The National Institute of Diabetes and Digestive and Kidney Diseases (NIDDK) have proposed the continuation of the Drug-Induced Liver Injury Network (DILIN). As described in the RFA, DILIN will be a network composed of up to 5 Clinical Centers (CCs) with expertise in diagnosis and management of DILI and a Data Coordinating Center (DCC) with expertise in the management of multicenter studies and clinical and translational datasets. The purpose of this research program is to enhance the enrollment of cases and controls (when justified) from a diverse demographic and wide geographic distribution. The major aim of the network study is to pursue pharmacogenetic analyses to find predictive biomarkers as well as genetic """"""""fingerprints"""""""" useful for elucidating the pathogenesis of Drug-Induced Liver Injury (DILI) and ultimately for developing specific means of prevention and or treatment. The Duke Clinical Research Institute (DCRI) proposes to continue as the DCC for DILIN. In this role, we will apply our extensive experience and research infrastructure to coordinate, support and facilitate the activities of the DILIN network. In particular, we will atted to the following specific aims: (1) Explore and Determine the use of LiverTox case report for enrollment from a wide demographic and geographic distribution throughout US;(2) Support protocol development of pharmacogenetic and biomarker studies and studies with intervention strategies to prevent and treat DILI;(3) Support development of a validated, computer-based instrument and diagnosis of DILI which is accurate, simple and practical for clinicians;(4) Support manuscript preparation;(5) Provide overall network Coordination and Logistics;(6) Ensure quality assurance and continue data management activities;(7) Contribute to maintain LiverTox;(8) Provide statistical leadership in design and analysis Issues;(9) Support ancillary studies.

Public Health Relevance

Liver injury due to medication or herbal and dietary supplement use is an important medical, scientific, and public health problem in the US. Drug-induced liver injury (DILI) is the most common reason for non-approval, withdrawal, and clinical monitoring by the FDA. Understanding the dynamics of this medical problem and determining its clinical and genetic determinants will ultimately allow safer medications to be prescribed to patient populations and safer supplement on the market.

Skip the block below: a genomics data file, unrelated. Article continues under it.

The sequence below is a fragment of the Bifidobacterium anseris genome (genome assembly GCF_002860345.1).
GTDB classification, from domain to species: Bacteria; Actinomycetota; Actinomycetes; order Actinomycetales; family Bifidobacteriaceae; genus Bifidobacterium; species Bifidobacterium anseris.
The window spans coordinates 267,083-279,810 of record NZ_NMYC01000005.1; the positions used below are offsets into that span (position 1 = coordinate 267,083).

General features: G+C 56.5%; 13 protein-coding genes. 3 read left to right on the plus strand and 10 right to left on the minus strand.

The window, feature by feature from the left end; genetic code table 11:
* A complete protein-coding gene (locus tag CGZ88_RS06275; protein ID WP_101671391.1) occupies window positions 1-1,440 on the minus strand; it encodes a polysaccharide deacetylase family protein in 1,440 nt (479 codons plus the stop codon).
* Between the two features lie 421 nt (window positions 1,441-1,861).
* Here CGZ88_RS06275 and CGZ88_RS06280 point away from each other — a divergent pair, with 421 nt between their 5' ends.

Agency
National Institute of Health (NIH)
Institute
National Institute of Diabetes and Digestive and Kidney Diseases (NIDDK)
Type
Research Project--Cooperative Agreements (U01)
Project #
3U01DK065176-11S1
Application #
8729098
Study Section
Special Emphasis Panel (ZDK1-GRB-N (M7))
Program Officer
Serrano, Jose
Project Start
2003-09-30
Project End
2018-06-30
Budget Start
2013-09-11
Budget End
2014-06-30
Support Year
11
Fiscal Year
2013
Total Cost
$337,253
Indirect Cost
$14,250
Name
Duke University
Department
Biostatistics & Other Math Sci
Type
Schools of Medicine
DUNS #
044387793
City
Durham
State
NC
Country
United States
Zip Code
27705
Ahmad, Jawad; Odin, Joseph A; Hayashi, Paul H et al. (2017) Identification and Characterization of Fenofibrate-Induced Liver Injury. Dig Dis Sci 62:3596-3604
de Boer, Ynto S; Kosinski, Andrzej S; Urban, Thomas J et al. (2017) Features of Autoimmune Hepatitis in Patients With Drug-induced Liver Injury. Clin Gastroenterol Hepatol 15:103-112.e2
Chalasani, Naga; Reddy, K Rajender K; Fontana, Robert J et al. (2017) Idiosyncratic Drug Induced Liver Injury in African-Americans Is Associated With Greater Morbidity and Mortality Compared to Caucasians. Am J Gastroenterol 112:1382-1388
Bonkovsky, Herbert L; Kleiner, David E; Gu, Jiezhun et al. (2017) Clinical presentations and outcomes of bile duct loss caused by drugs and herbal and dietary supplements. Hepatology 65:1267-1277
Suzuki, Ayako; Barnhart, Huiman; Gu, Jiezhun et al. (2017) Associations of gender and a proxy of female menopausal status with histological features of drug-induced liver injury. Liver Int 37:1723-1730
Nicoletti, Paola; Aithal, Guruprasad P; Bjornsson, Einar S et al. (2017) Association of Liver Injury From Specific Drugs, or Groups of Drugs, With Polymorphisms in HLA and Other Genes in a Genome-Wide Association Study. Gastroenterology 152:1078-1089
Hayashi, Paul H; Rockey, Don C; Fontana, Robert J et al. (2017) Death and liver transplantation within 2 years of onset of drug-induced liver injury. Hepatology 66:1275-1285
Urban, Thomas Jacob; Nicoletti, Paola; Chalasani, Naga et al. (2017) Minocycline hepatotoxicity: Clinical characterization and identification of HLA-B?35:02 as a risk factor. J Hepatol 67:137-144
Navarro, Victor J; Khan, Ikhlas; Björnsson, Einar et al. (2017) Liver injury from herbal and dietary supplements. Hepatology 65:363-373
Whritenour, Jessica; Ko, Mira; Zong, Qing et al. (2017) Development of a modified lymphocyte transformation test for diagnosing drug-induced liver injury associated with an adaptive immune response. J Immunotoxicol 14:31-38

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